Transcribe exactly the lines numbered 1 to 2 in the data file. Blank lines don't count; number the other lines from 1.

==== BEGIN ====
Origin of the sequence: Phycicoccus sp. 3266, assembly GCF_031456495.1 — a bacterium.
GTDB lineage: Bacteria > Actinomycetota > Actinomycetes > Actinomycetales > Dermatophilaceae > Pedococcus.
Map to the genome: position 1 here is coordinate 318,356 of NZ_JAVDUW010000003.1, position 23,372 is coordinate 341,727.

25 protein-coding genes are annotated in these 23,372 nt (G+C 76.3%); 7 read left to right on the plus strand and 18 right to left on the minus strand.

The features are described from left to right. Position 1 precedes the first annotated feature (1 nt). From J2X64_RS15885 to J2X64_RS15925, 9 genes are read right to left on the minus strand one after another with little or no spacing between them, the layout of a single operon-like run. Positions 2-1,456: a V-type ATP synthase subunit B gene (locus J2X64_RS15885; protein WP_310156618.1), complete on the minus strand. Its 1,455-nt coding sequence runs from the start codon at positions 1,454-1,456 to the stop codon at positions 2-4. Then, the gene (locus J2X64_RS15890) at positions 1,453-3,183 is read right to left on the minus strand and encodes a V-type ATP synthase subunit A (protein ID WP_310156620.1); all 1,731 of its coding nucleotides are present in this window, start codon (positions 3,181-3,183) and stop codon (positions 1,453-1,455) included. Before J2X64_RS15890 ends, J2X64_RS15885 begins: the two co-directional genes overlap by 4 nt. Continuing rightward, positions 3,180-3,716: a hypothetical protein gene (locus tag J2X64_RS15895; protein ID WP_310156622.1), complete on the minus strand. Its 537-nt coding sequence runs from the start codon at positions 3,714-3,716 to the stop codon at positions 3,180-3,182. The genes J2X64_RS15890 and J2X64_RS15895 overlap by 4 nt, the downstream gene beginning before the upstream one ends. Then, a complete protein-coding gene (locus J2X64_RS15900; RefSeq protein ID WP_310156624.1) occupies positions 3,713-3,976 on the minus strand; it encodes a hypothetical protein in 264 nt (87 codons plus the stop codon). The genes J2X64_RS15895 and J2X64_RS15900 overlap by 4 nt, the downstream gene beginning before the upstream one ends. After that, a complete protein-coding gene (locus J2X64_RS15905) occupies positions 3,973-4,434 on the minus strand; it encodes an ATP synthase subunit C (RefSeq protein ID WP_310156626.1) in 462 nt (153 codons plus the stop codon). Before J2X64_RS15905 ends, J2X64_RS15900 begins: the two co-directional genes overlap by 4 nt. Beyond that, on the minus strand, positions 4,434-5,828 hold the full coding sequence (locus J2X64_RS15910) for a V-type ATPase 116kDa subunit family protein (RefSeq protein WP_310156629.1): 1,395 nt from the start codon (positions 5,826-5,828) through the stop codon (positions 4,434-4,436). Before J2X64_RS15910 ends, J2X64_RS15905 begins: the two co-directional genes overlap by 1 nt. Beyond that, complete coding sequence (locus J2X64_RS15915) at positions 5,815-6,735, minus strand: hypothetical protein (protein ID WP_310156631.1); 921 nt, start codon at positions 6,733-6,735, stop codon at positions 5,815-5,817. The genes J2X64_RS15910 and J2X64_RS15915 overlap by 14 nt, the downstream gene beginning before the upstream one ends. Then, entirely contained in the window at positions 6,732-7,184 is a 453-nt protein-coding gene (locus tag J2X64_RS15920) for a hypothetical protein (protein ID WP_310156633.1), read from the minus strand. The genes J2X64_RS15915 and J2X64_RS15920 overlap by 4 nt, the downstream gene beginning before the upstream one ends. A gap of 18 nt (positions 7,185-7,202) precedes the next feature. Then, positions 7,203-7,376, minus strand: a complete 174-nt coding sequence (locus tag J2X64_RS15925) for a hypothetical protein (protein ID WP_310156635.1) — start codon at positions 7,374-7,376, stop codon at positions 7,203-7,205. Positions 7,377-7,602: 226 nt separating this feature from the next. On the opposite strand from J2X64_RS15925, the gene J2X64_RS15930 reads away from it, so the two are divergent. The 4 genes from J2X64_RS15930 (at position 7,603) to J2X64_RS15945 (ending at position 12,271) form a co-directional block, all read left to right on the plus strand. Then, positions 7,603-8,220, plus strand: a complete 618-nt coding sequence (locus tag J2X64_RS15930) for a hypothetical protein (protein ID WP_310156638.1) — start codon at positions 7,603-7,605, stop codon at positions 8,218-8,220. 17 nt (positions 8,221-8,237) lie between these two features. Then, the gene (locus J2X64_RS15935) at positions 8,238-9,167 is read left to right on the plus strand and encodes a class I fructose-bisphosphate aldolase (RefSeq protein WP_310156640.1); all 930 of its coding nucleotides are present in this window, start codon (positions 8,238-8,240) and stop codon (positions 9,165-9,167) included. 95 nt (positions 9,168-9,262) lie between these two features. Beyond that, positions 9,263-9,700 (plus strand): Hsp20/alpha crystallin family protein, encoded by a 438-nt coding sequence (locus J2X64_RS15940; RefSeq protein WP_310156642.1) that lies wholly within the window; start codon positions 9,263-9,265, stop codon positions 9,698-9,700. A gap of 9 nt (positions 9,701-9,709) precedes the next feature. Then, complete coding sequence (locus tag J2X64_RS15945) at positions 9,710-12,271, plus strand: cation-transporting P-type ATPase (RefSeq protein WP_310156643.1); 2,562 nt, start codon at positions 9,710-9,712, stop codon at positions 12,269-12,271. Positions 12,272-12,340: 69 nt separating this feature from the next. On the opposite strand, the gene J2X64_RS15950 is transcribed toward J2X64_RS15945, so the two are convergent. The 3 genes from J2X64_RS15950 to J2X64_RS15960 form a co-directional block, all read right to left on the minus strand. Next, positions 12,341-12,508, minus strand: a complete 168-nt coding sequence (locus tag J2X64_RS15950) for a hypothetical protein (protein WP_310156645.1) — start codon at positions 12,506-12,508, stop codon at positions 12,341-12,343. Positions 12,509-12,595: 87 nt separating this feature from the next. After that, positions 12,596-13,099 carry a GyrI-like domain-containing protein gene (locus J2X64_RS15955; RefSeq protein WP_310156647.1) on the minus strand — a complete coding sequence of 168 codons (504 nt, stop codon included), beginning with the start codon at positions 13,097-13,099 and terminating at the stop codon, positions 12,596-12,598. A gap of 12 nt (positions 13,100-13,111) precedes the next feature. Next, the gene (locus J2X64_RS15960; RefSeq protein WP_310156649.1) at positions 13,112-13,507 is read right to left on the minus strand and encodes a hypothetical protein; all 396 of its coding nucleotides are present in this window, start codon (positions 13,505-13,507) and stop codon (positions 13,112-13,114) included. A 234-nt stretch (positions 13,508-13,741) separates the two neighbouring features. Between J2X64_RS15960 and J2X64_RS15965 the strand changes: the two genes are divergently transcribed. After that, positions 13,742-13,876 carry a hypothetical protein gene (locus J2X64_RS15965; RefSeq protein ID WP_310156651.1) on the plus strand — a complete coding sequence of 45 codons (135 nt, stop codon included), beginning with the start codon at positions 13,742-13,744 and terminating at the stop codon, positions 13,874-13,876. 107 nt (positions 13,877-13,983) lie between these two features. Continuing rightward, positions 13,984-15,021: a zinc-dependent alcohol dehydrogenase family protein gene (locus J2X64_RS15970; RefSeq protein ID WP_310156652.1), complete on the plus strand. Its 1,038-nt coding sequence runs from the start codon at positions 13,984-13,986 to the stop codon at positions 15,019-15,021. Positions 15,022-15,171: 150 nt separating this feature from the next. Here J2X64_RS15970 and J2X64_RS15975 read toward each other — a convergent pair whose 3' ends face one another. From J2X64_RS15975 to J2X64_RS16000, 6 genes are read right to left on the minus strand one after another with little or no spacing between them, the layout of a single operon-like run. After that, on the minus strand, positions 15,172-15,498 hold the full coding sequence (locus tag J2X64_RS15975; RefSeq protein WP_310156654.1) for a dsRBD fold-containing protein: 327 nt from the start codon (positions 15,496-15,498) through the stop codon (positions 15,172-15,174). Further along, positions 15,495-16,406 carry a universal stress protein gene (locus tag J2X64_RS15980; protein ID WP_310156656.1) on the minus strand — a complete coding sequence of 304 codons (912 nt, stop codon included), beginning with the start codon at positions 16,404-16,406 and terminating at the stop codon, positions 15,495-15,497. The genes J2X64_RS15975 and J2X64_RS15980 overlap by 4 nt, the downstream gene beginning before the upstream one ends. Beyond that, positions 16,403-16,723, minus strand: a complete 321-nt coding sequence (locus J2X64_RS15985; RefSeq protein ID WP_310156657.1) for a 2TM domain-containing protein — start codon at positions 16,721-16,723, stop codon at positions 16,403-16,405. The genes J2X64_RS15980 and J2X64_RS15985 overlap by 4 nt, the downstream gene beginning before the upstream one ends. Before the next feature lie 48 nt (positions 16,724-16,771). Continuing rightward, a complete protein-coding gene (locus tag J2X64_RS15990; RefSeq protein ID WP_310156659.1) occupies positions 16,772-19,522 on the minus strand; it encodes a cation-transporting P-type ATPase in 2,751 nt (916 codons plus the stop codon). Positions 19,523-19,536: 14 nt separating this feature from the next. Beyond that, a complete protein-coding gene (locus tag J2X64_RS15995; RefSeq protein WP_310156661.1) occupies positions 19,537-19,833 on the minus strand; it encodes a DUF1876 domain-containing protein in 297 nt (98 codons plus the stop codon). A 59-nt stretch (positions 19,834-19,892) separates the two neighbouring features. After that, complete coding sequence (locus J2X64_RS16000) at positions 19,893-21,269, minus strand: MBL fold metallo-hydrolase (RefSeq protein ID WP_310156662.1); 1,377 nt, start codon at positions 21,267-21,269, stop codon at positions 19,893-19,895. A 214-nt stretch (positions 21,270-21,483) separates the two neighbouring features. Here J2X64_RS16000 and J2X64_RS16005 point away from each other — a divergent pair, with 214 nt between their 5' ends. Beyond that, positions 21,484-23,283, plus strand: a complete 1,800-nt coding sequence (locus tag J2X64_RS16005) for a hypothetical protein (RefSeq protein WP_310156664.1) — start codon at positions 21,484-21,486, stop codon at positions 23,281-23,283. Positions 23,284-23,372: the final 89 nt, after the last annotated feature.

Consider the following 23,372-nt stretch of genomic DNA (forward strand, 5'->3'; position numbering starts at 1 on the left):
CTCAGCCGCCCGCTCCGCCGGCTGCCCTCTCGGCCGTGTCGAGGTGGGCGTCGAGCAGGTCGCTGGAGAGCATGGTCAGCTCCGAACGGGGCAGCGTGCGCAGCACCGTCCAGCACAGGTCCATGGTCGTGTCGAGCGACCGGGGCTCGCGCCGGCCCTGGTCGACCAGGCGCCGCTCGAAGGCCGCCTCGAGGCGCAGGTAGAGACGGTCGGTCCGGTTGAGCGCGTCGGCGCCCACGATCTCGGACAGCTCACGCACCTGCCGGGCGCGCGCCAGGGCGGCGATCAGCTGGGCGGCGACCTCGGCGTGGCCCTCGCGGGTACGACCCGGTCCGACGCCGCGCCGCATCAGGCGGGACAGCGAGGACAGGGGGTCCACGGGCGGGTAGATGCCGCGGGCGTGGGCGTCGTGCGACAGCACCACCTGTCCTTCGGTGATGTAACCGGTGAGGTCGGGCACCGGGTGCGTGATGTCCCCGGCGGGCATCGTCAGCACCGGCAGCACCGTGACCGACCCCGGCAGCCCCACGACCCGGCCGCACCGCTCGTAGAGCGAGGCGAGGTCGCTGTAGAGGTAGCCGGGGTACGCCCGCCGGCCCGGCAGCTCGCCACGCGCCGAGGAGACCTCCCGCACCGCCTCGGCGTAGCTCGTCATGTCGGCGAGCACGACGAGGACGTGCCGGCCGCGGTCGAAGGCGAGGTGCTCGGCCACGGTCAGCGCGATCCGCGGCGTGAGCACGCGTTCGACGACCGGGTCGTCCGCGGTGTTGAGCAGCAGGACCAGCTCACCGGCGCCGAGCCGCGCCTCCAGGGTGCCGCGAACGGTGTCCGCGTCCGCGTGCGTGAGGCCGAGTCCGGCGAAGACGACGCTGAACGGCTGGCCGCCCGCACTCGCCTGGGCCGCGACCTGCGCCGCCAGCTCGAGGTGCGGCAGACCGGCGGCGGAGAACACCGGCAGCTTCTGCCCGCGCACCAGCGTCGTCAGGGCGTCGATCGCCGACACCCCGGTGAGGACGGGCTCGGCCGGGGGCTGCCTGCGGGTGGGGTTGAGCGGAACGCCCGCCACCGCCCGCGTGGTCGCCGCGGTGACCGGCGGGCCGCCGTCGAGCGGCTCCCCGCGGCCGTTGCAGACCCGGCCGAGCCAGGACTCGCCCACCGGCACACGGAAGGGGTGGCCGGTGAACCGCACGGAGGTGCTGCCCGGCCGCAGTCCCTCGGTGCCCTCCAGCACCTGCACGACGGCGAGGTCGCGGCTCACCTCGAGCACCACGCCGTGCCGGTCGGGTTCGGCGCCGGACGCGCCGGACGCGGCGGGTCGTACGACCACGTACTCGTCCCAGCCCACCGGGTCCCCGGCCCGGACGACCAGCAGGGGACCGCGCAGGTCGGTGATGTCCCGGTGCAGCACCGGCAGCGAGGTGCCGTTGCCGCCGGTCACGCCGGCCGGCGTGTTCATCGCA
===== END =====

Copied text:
Origin of the sequence: Phycicoccus sp. 3266, assembly GCF_031456495.1 — a bacterium.
GTDB lineage: Bacteria > Actinomycetota > Actinomycetes > Actinomycetales > Dermatophilaceae > Pedococcus.